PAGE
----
As a photographer and amateur naturalist, I am happy to report that the bald eagle is doing quite well on our Mississippi Coast. I was born and raised in Biloxi but I spotted my first bald eagle in 2007 on the beach in Pass Christian. It was early in the morning, well before daylight, and I will never forget the excitement I felt as I came to the realization that the large animal standing on the shoreline was a bald eagle. To this day, the size of these majestic creatures still amazes me. This was around the time that I began to take photography seriously . Looking back, this first eagle sighting probably had a lot to do with the fact that I have been eating and breathing photography ever since.
Here are two of the first images I captured, not long after that first sighting. They are cropped and slightly grainy, but worth sharing just because they are bald eagles. They both illustrates the impressive size. Keep in mind that those pilings are 6 to 8 inches wide.
A few interesting facts about bald eagles. At age five they develop the distinct white head and tail. The only way to distinguish a male from a female is by size. Females are larger. Body length is approximately 36 inches and wingspan can reach 90 inches. Bald eagle nests have been known to exceed 2 tons. Impressive!
Photographically speaking, capturing images of these birds is not easy. I have heard stories that in other parts of the country they are numerous and can be quite a nuisance. Here on the Coast they are shy and elusive. More than once I have seen one along the beach, pulled my vehicle in a parking bay, and just as soon as I open the door, the eagle bolts! Frustration!! I, along with several other photographers (Alex North in particular) have taken quite seriously the challenge of photographing them and “nailing” that perfect shot. The chase is almost as fun as getting the shot. Almost.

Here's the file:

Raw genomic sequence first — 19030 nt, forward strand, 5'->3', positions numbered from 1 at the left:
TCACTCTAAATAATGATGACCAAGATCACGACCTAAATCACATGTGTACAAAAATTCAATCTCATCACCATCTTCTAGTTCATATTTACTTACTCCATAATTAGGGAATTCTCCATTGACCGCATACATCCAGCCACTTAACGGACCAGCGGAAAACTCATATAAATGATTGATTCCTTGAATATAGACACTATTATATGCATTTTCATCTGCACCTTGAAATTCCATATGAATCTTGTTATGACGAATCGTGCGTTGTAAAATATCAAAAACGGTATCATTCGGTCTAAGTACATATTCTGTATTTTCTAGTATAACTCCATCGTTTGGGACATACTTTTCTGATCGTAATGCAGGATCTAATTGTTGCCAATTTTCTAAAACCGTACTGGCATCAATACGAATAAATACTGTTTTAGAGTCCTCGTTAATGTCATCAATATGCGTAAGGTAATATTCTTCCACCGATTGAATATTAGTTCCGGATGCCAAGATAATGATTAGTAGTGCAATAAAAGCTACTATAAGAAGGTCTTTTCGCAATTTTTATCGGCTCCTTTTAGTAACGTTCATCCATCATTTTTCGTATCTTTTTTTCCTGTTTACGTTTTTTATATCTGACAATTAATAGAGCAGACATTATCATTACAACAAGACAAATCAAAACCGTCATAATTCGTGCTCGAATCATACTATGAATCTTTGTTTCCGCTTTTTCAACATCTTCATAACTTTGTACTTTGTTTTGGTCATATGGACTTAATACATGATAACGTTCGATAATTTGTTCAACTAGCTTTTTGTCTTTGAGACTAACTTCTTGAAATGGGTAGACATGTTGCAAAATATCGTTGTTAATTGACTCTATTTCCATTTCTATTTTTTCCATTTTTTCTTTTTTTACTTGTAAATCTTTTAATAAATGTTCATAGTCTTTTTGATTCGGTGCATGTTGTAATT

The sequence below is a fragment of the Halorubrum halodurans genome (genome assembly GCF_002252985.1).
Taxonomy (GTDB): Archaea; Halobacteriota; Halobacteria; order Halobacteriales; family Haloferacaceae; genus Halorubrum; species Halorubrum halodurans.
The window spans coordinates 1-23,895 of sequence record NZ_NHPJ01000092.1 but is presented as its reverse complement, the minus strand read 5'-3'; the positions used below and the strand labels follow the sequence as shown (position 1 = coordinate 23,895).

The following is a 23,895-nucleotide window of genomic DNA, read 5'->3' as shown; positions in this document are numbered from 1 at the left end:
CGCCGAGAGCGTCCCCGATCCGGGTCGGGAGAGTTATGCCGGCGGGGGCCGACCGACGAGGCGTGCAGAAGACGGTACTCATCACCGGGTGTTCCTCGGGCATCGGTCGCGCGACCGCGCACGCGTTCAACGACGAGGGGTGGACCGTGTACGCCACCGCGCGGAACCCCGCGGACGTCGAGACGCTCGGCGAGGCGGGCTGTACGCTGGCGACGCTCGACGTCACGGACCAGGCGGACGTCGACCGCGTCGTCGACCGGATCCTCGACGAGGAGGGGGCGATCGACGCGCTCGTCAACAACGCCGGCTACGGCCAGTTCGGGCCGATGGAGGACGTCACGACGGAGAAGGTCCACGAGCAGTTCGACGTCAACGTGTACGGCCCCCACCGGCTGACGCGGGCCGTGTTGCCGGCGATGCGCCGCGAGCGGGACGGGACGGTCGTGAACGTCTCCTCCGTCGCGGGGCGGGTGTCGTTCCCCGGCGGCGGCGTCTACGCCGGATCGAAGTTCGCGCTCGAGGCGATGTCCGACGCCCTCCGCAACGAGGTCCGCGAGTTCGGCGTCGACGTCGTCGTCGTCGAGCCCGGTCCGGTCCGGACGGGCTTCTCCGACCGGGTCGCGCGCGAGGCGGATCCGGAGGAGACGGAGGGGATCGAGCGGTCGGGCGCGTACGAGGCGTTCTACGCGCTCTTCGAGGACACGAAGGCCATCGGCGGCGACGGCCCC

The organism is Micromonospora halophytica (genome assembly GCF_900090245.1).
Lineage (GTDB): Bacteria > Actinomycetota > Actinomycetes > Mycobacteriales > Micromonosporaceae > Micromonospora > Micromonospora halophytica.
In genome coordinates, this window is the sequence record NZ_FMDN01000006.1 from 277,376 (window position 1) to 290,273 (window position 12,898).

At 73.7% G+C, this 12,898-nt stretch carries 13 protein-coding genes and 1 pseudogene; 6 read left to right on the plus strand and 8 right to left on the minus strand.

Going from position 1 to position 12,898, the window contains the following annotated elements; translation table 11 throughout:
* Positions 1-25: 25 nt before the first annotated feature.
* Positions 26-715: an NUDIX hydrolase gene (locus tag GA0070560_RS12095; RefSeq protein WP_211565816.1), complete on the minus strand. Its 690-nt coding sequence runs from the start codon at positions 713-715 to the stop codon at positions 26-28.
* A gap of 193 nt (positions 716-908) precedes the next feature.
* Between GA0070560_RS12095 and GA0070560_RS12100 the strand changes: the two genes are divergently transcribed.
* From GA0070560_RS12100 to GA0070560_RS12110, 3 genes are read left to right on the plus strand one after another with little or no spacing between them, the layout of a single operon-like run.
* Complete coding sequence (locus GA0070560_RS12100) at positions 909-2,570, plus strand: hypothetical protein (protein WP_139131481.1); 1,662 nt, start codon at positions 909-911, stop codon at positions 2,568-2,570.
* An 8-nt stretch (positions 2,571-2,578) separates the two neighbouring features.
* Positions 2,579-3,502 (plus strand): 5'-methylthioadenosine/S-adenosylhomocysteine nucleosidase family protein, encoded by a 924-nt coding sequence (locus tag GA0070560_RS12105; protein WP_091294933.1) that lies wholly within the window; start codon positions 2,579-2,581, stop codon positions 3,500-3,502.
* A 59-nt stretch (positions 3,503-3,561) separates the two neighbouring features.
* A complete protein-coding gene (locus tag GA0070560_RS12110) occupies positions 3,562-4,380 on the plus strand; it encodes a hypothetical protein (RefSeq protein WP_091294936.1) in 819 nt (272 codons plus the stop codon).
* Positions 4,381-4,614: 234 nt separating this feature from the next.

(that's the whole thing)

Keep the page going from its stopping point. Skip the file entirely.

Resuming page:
I captured the following “in flight” while photo standing on the seawall at Pass Christian Harbor. I was chatting with a local fisherman and we were discussing bald eagles. I asked him if he had been seeing any lately when this beautiful adult came soaring toward us. Thankfully I was holding my camera with telephoto lens attached.
A few more, the first from Pass Christian, the second from Waveland, near the Silver Slipper Casino.
Though it is still not “the” shot, I captured my finest image thus far about a month ago in Gulfport along the beach. To my surprise, this particular eagle allowed me to walk within about 50 feet. As you can see from the bloody beak, it had just recently finished a meal. I was shaking as I moved in close. Never before have I been so thankful for the image stabilization feature on my Canon lens.
I think the lesson here is that if you want to even have a chance at getting a photo of a bald eagle, you just have to be out there shooting. You have to give yourself a chance. With a little luck, hopefully the images will get better and better. Stay tuned.
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